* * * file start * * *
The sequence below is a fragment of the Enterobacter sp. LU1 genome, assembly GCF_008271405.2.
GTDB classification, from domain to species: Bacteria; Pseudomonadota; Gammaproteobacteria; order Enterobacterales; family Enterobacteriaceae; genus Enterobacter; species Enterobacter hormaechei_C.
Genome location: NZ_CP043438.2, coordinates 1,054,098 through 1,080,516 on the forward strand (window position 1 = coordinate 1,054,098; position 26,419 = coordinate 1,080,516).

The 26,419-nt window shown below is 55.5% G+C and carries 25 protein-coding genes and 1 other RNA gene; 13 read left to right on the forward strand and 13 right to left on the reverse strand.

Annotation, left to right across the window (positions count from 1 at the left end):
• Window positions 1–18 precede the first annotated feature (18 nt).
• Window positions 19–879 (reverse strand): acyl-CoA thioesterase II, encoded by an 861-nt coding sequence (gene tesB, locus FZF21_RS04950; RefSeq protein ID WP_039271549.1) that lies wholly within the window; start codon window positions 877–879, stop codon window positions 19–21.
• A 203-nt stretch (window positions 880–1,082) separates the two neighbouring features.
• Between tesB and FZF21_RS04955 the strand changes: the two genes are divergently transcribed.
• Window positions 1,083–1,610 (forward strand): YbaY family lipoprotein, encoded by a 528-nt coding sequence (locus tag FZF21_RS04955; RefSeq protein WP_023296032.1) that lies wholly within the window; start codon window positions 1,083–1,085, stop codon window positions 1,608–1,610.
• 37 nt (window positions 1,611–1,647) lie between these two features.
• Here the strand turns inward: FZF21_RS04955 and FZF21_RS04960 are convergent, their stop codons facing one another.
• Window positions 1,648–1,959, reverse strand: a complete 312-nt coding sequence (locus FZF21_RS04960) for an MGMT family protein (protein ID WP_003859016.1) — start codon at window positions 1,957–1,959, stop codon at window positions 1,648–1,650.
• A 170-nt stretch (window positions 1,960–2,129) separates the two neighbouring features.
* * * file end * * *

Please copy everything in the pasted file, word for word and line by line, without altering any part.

The sequence below is a fragment of the Enterobacter sp. LU1 genome, assembly GCF_008271405.2.
GTDB classification, from domain to species: Bacteria; Pseudomonadota; Gammaproteobacteria; order Enterobacterales; family Enterobacteriaceae; genus Enterobacter; species Enterobacter hormaechei_C.
Genome location: NZ_CP043438.2, coordinates 1,054,098 through 1,080,516 on the forward strand (window position 1 = coordinate 1,054,098; position 26,419 = coordinate 1,080,516).

The 26,419-nt window shown below is 55.5% G+C and carries 25 protein-coding genes and 1 other RNA gene; 13 read left to right on the forward strand and 13 right to left on the reverse strand.

Annotation, left to right across the window (positions count from 1 at the left end):
• Window positions 1–18 precede the first annotated feature (18 nt).
• Window positions 19–879 (reverse strand): acyl-CoA thioesterase II, encoded by an 861-nt coding sequence (gene tesB, locus FZF21_RS04950; RefSeq protein ID WP_039271549.1) that lies wholly within the window; start codon window positions 877–879, stop codon window positions 19–21.
• A 203-nt stretch (window positions 880–1,082) separates the two neighbouring features.
• Between tesB and FZF21_RS04955 the strand changes: the two genes are divergently transcribed.
• Window positions 1,083–1,610 (forward strand): YbaY family lipoprotein, encoded by a 528-nt coding sequence (locus tag FZF21_RS04955; RefSeq protein WP_023296032.1) that lies wholly within the window; start codon window positions 1,083–1,085, stop codon window positions 1,608–1,610.
• 37 nt (window positions 1,611–1,647) lie between these two features.
• Here the strand turns inward: FZF21_RS04955 and FZF21_RS04960 are convergent, their stop codons facing one another.
• Window positions 1,648–1,959, reverse strand: a complete 312-nt coding sequence (locus FZF21_RS04960) for an MGMT family protein (protein ID WP_003859016.1) — start codon at window positions 1,957–1,959, stop codon at window positions 1,648–1,650.
• A 170-nt stretch (window positions 1,960–2,129) separates the two neighbouring features.